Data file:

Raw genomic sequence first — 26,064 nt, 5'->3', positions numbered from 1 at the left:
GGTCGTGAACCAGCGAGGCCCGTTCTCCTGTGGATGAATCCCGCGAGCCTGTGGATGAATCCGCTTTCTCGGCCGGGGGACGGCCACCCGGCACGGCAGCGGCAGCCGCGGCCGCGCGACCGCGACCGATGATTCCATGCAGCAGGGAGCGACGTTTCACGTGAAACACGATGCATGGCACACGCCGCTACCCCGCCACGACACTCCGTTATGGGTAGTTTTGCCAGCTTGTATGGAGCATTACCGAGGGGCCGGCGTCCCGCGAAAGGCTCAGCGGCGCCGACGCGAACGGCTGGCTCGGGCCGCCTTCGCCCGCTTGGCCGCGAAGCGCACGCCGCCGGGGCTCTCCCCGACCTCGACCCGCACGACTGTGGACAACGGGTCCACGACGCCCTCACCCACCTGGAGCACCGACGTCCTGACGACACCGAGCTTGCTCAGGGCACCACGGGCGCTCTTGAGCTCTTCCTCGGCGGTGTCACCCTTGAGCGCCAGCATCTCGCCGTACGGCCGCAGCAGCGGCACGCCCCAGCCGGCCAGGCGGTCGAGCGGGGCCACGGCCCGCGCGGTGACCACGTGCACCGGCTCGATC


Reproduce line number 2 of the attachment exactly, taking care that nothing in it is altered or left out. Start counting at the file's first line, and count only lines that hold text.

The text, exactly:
GGTCGTGAACCAGCGAGGCCCGTTCTCCTGTGGATGAATCCCGCGAGCCTGTGGATGAATCCGCTTTCTCGGCCGGGGGACGGCCACCCGGCACGGCAGCGGCAGCCGCGGCCGCGCGACCGCGACCGATGATTCCATGCAGCAGGGAGCGACGTTTCACGTGAAACACGATGCATGGCACACGCCGCTACCCCGCCACGACACTCCGTTATGGGTAGTTTTGCCAGCTTGTATGGAGCATTACCGAGGGGCCGGCGTCCCGCGAAAGGCTCAGCGGCGCCGACGCGAACGGCTGGCTCGGGCCGCCTTCGCCCGCTTGGCCGCGAAGCGCACGCCGCCGGGGCTCTCCCCGACCTCGACCCGCACGACTGTGGACAACGGGTCCACGACGCCCTCACCCACCTGGAGCACCGACGTCCTGACGACACCGAGCTTGCTCAGGGCACCACGGGCGCTCTTGAGCTCTTCCTCGGCGGTGTCACCCTTGAGCGCCAGCATCTCGCCGTACGGCCGCAGCAGCGGCACGCCCCAGCCGGCCAGGCGGTCGAGCGGGGCCACGGCCCGCGCGGTGACCACGTGCACCGGCTCGATC